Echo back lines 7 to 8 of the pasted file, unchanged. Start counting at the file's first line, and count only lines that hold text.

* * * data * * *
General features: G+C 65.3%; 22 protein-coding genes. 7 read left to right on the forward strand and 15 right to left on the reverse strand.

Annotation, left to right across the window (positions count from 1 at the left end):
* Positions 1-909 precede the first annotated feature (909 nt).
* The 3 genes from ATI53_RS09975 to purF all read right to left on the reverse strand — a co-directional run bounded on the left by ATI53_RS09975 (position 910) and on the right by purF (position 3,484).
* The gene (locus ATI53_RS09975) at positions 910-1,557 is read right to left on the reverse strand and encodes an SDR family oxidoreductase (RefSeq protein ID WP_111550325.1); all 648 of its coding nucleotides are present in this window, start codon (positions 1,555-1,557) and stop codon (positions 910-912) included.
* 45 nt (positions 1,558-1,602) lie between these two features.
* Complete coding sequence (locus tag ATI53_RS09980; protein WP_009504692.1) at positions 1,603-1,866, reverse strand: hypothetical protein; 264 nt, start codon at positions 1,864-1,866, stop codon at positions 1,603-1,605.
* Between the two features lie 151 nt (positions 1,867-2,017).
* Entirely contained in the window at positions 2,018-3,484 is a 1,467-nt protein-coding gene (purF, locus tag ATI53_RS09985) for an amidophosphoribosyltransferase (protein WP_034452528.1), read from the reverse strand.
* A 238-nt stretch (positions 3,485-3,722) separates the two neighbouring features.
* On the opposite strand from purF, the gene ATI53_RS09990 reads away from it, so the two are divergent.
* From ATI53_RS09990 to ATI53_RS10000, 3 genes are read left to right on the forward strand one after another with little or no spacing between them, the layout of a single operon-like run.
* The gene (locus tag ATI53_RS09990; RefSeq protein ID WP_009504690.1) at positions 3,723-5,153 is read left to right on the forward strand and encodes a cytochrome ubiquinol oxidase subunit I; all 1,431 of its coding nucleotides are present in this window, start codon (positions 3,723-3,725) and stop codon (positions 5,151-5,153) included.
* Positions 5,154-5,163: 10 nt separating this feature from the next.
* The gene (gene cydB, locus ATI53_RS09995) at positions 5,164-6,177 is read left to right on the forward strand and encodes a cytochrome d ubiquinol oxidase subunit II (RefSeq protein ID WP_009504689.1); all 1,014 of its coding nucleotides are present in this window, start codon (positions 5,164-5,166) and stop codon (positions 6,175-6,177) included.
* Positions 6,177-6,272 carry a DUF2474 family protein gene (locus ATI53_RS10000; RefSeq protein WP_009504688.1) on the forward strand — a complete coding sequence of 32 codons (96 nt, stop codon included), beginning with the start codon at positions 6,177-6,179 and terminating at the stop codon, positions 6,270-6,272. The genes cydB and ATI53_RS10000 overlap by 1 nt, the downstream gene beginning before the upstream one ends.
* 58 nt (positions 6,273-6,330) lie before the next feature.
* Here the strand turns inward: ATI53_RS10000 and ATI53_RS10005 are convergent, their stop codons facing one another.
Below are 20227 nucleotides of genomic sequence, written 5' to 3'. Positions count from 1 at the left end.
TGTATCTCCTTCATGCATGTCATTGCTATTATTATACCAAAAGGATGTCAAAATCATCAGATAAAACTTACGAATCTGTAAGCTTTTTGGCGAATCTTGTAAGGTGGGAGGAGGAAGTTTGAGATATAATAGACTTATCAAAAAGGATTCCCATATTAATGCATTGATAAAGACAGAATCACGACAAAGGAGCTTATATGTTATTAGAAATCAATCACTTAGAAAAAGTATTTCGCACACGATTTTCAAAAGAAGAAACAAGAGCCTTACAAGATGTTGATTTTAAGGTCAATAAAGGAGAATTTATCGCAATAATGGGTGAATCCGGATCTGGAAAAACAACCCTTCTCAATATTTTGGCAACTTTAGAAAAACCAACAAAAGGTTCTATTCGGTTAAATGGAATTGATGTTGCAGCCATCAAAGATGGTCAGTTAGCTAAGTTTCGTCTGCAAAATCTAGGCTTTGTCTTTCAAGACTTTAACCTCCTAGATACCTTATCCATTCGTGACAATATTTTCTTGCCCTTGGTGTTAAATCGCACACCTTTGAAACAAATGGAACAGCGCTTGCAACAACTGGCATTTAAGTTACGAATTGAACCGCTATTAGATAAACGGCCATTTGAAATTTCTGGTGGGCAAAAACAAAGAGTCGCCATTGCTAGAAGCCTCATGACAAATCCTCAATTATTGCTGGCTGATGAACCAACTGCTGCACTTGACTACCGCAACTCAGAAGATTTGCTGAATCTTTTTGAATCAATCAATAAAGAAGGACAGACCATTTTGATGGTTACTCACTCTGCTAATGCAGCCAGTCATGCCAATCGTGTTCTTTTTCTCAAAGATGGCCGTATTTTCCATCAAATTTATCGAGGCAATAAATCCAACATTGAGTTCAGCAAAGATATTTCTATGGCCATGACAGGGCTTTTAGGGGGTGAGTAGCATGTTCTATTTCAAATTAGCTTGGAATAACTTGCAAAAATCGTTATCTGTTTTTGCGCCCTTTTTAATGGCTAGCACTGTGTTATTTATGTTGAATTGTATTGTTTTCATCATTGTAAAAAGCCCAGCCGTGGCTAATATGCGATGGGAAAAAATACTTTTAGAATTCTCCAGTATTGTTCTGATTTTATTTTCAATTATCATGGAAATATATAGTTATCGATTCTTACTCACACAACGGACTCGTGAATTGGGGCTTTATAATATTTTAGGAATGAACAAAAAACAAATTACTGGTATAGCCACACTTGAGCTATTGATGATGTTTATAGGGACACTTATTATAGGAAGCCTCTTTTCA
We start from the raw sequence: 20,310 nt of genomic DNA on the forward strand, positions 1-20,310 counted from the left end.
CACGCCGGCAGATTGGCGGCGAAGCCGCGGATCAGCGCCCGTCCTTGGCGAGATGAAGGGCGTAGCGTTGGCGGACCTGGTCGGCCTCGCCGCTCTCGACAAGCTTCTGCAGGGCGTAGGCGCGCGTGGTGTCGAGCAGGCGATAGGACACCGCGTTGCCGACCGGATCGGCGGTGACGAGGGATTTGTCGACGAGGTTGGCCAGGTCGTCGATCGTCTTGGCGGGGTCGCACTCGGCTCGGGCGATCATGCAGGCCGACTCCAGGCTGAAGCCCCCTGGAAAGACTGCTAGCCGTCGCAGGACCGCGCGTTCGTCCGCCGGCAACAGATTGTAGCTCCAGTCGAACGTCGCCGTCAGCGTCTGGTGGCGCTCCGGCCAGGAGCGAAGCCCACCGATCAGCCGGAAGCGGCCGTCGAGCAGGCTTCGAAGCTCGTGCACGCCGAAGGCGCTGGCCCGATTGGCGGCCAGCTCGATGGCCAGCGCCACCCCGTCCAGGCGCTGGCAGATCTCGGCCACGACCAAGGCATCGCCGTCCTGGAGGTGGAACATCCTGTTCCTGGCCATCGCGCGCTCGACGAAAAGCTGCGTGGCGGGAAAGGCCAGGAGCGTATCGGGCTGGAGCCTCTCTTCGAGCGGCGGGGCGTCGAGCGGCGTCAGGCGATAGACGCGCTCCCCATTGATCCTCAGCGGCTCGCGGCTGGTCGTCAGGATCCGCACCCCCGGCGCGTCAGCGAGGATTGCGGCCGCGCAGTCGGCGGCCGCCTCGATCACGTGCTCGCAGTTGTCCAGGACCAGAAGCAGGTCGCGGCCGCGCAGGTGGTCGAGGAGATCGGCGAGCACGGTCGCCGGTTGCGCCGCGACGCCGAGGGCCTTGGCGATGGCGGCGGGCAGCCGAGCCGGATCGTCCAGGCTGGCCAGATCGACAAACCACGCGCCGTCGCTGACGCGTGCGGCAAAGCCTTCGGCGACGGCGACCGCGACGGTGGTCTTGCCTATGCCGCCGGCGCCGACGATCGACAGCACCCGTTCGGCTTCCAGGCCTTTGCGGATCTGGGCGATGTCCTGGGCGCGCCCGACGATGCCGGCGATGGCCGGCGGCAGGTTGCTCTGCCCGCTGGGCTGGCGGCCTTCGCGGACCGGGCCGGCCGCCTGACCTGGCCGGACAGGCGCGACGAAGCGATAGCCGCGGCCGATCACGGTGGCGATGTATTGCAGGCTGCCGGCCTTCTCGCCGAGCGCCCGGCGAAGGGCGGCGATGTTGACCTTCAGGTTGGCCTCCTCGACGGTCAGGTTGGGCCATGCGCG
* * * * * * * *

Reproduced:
* Complete coding sequence (locus tag ATI53_RS09980; protein WP_009504692.1) at positions 1,603-1,866, reverse strand: hypothetical protein; 264 nt, start codon at positions 1,864-1,866, stop codon at positions 1,603-1,605.
* Between the two features lie 151 nt (positions 1,867-2,017).